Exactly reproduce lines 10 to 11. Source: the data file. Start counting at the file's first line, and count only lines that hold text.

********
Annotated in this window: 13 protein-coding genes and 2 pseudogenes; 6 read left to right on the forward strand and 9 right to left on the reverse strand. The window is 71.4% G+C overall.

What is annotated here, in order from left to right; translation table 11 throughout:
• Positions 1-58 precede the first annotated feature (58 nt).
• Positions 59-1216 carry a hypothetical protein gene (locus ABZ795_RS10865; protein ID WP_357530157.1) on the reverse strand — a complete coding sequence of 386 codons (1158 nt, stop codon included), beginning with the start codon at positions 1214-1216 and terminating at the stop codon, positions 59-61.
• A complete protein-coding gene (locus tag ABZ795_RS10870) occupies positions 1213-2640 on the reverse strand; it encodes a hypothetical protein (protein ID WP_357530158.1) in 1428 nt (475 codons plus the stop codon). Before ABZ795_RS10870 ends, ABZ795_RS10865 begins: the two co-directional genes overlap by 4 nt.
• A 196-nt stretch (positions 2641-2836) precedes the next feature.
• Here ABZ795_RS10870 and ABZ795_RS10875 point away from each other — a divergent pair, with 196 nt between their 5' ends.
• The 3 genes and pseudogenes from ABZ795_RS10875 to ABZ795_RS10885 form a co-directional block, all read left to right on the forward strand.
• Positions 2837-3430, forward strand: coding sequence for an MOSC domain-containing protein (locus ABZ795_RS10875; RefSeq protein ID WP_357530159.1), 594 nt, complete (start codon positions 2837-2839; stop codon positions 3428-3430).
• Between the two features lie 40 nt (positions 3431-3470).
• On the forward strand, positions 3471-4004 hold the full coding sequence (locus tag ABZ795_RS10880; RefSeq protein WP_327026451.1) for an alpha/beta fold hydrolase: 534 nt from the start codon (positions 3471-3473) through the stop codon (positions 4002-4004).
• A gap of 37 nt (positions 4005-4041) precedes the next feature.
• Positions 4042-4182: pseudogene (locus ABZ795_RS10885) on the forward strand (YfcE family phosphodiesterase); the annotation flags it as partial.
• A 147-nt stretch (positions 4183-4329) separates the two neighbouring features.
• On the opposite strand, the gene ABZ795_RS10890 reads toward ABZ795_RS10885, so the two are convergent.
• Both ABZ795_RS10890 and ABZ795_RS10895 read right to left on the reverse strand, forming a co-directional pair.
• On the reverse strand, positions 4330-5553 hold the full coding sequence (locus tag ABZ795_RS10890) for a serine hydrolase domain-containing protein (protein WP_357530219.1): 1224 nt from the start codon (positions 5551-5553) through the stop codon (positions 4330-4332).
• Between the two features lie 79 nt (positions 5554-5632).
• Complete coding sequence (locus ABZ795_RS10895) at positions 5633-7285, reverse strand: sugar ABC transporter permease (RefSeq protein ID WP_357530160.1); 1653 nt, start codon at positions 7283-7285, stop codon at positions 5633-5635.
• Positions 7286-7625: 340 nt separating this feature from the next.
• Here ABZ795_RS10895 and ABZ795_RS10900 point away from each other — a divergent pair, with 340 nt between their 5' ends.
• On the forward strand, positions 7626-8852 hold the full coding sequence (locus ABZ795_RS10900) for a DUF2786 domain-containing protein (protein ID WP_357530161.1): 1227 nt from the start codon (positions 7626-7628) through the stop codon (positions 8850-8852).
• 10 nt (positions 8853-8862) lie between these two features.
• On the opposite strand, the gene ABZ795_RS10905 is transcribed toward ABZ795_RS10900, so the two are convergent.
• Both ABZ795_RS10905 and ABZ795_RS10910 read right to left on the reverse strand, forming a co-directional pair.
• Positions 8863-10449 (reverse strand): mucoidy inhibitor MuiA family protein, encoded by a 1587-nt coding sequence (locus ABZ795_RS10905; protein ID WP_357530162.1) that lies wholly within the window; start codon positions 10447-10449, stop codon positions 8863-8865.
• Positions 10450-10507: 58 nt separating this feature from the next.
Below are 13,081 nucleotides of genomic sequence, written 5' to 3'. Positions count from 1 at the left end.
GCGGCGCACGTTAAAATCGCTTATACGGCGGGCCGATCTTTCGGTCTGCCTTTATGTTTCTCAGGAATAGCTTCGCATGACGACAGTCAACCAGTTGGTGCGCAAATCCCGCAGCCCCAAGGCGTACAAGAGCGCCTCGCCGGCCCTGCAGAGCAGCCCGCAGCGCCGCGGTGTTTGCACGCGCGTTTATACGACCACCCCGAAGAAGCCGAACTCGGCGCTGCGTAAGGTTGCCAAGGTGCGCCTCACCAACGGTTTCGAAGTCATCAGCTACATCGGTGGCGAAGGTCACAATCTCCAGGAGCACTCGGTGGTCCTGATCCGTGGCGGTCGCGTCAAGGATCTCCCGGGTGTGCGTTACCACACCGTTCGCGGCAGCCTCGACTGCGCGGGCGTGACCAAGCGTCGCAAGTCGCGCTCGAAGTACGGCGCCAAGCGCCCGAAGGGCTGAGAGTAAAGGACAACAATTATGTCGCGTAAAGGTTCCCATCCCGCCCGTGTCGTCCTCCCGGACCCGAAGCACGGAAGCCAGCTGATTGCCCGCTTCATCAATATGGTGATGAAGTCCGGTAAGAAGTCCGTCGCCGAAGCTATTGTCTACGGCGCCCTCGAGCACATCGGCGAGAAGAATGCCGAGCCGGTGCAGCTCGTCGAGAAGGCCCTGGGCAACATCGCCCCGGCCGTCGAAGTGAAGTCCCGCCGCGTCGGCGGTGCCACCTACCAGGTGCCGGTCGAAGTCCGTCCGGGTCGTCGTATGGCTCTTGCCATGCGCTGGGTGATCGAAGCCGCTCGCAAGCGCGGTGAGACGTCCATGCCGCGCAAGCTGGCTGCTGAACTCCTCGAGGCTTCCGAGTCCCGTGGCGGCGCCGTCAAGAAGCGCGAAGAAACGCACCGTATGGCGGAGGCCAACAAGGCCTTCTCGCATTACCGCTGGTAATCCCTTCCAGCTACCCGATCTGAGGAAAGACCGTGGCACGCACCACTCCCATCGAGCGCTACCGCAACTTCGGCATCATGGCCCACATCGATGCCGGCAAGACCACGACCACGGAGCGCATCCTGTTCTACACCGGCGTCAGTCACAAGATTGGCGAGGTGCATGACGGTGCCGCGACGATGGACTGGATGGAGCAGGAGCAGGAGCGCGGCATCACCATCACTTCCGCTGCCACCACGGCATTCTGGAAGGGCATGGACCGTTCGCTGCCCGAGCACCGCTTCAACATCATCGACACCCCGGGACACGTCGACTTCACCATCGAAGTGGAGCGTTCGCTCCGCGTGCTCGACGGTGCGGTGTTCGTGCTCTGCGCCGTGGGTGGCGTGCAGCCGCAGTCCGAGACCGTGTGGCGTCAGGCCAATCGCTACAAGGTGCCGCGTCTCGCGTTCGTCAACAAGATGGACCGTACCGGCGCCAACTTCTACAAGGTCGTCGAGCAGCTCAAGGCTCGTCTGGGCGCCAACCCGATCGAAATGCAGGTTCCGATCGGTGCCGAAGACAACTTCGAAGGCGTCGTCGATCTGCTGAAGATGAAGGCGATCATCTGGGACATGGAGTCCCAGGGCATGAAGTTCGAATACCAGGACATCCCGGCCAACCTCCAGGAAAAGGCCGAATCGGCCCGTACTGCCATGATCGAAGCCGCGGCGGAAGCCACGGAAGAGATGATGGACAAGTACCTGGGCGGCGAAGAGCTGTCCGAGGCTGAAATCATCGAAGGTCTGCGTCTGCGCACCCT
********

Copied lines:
• Between the two features lie 40 nt (positions 3431-3470).
• On the forward strand, positions 3471-4004 hold the full coding sequence (locus tag ABZ795_RS10880; RefSeq protein WP_327026451.1) for an alpha/beta fold hydrolase: 534 nt from the start codon (positions 3471-3473) through the stop codon (positions 4002-4004).